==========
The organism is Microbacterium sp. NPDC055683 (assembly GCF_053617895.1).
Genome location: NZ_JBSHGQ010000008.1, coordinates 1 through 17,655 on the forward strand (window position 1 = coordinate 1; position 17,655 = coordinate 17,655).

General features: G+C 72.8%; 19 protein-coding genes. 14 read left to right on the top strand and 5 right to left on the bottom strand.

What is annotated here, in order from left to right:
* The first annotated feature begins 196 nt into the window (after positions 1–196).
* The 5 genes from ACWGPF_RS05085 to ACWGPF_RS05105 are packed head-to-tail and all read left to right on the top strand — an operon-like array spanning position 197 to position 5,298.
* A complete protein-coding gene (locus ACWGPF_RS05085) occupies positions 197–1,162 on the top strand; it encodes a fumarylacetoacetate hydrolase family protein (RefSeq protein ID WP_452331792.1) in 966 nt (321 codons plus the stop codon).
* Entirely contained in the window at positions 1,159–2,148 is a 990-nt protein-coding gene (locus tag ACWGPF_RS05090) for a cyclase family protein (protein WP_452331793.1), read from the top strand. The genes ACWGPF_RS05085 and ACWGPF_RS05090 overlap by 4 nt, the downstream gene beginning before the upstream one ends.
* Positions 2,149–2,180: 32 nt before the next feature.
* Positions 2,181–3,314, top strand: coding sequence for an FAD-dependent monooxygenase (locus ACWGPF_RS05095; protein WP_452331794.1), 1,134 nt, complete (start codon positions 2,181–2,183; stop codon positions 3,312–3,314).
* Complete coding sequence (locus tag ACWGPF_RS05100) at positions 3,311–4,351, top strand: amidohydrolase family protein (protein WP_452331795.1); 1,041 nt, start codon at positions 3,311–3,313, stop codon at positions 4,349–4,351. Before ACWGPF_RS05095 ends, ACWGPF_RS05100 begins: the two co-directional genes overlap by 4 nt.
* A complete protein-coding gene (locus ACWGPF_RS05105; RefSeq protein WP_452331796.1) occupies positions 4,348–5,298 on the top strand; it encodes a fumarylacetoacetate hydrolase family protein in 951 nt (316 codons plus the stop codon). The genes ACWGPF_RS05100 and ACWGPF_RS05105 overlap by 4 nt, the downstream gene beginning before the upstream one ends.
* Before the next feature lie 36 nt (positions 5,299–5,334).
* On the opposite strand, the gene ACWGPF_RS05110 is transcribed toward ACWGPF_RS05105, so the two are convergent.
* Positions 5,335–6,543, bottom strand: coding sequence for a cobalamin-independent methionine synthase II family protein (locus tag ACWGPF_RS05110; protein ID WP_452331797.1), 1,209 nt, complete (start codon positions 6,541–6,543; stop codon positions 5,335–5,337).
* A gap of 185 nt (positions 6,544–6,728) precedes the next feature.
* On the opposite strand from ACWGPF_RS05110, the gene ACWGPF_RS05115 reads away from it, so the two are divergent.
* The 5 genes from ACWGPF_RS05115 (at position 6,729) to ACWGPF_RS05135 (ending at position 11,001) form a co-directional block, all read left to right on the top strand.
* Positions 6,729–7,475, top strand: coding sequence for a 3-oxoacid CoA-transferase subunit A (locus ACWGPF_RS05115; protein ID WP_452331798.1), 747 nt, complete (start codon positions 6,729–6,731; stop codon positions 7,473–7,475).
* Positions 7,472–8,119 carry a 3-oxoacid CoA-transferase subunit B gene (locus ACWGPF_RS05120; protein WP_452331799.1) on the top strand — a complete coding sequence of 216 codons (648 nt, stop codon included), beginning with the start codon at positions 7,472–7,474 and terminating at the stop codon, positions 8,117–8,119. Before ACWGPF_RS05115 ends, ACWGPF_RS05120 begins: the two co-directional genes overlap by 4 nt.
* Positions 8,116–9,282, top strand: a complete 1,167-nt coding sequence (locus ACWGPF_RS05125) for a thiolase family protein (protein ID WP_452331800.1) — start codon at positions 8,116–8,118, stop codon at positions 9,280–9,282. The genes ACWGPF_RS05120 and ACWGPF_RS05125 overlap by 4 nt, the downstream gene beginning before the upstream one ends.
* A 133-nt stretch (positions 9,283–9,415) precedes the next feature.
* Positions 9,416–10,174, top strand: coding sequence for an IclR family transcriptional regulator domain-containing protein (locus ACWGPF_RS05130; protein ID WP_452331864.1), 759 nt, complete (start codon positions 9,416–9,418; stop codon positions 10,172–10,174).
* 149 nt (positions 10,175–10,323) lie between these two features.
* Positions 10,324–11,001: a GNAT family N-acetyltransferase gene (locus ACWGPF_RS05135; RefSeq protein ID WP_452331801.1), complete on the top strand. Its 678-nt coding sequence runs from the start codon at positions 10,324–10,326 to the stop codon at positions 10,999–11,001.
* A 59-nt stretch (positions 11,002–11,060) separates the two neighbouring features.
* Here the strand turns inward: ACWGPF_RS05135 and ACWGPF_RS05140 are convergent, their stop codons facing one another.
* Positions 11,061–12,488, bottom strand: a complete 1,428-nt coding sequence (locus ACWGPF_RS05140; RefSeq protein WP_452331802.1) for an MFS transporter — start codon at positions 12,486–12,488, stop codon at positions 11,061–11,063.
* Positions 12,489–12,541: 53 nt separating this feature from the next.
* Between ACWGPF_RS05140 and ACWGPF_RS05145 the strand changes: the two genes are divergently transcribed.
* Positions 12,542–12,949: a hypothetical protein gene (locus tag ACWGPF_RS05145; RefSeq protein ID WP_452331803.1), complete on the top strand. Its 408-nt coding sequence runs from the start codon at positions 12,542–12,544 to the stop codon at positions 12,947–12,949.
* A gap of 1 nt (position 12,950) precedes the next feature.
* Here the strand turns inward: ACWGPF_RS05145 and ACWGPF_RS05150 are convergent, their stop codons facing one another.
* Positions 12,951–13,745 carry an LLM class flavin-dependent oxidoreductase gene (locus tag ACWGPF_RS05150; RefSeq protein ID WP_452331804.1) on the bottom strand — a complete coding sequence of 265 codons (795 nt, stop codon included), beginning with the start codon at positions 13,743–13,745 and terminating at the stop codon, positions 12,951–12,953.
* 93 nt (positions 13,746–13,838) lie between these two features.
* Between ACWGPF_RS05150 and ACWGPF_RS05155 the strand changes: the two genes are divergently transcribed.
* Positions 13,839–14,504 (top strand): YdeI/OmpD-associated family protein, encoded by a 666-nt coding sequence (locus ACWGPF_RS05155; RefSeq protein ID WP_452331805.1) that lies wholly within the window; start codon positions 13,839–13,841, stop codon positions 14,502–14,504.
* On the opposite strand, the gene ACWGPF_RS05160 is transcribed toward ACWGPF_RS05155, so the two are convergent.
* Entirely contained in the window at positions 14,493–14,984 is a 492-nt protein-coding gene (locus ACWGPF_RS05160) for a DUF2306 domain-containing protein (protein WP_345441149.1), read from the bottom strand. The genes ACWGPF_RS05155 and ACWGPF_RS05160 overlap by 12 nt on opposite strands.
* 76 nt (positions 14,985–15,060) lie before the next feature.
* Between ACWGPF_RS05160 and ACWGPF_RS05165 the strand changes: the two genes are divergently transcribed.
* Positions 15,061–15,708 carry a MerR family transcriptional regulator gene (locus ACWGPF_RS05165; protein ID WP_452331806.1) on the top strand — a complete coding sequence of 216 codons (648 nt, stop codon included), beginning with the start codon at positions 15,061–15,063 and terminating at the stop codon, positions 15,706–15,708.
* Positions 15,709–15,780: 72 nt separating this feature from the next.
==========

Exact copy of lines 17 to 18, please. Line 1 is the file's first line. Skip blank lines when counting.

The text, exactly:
* On the opposite strand from ACWGPF_RS05110, the gene ACWGPF_RS05115 reads away from it, so the two are divergent.
* The 5 genes from ACWGPF_RS05115 (at position 6,729) to ACWGPF_RS05135 (ending at position 11,001) form a co-directional block, all read left to right on the top strand.